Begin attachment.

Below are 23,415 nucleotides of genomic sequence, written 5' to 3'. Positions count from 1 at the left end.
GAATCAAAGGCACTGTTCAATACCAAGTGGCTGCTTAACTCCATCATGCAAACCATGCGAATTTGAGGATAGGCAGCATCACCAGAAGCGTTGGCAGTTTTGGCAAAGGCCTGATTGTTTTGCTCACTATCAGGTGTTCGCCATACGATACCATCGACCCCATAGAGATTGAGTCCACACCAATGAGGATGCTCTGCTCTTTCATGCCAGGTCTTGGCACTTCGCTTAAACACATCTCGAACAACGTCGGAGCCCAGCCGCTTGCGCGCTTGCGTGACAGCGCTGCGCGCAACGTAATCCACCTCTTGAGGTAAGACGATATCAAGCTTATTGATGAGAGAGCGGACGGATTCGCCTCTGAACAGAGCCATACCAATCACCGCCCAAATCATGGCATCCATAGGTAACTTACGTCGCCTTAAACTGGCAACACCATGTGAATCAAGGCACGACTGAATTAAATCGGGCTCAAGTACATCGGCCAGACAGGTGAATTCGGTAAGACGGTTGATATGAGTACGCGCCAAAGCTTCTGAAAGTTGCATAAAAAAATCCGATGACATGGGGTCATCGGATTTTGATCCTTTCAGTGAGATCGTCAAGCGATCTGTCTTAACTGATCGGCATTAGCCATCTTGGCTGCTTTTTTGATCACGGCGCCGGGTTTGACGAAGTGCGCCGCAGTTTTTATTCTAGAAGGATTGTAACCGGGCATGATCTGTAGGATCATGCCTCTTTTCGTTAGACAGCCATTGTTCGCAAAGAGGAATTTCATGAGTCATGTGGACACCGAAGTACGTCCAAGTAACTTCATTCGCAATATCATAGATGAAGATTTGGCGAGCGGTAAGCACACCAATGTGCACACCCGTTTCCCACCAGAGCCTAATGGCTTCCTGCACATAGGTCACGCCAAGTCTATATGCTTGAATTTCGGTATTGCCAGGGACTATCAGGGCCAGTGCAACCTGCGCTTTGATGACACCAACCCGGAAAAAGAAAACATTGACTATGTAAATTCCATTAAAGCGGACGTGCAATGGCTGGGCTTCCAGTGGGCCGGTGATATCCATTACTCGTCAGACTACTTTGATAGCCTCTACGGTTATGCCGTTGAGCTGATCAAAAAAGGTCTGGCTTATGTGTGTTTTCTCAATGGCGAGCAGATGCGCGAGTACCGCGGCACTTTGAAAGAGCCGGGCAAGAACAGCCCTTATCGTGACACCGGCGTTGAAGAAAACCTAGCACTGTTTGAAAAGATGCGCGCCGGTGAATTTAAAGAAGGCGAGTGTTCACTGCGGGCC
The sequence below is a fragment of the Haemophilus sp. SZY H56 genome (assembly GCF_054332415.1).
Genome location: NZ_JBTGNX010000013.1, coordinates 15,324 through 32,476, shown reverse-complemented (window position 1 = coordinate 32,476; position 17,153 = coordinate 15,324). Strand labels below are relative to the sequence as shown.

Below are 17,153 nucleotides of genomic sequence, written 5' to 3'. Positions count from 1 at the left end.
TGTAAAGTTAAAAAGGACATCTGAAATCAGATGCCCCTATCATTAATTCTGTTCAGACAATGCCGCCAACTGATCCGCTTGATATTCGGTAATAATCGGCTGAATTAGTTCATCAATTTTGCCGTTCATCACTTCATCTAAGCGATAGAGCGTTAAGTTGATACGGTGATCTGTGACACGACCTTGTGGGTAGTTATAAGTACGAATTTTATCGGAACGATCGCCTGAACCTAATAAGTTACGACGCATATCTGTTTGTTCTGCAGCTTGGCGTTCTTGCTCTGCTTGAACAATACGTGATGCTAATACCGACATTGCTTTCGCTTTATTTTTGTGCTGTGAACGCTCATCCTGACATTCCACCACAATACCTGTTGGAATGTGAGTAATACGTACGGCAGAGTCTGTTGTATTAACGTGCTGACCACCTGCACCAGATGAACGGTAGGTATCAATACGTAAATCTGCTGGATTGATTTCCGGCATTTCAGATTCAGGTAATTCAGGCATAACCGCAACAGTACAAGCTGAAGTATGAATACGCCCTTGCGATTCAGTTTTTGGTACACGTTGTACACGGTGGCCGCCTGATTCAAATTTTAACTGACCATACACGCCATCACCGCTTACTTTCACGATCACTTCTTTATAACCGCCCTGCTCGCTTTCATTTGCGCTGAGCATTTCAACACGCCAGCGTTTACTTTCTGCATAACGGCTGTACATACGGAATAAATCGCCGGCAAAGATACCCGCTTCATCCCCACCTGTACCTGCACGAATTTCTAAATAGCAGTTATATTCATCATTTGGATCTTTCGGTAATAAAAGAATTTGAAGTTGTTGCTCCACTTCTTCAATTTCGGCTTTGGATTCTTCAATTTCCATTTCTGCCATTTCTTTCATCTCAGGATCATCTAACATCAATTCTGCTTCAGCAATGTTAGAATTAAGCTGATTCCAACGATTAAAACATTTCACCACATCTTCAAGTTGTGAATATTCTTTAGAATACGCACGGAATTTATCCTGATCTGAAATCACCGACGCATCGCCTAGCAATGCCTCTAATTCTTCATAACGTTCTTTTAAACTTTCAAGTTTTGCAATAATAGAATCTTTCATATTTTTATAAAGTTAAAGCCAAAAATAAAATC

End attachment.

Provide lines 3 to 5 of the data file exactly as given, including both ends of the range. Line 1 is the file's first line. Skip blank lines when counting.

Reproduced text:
The sequence below is a fragment of the Haemophilus sp. SZY H56 genome (assembly GCF_054332415.1).
Genome location: NZ_JBTGNX010000013.1, coordinates 15,324 through 32,476, shown reverse-complemented (window position 1 = coordinate 32,476; position 17,153 = coordinate 15,324). Strand labels below are relative to the sequence as shown.

Below are 17,153 nucleotides of genomic sequence, written 5' to 3'. Positions count from 1 at the left end.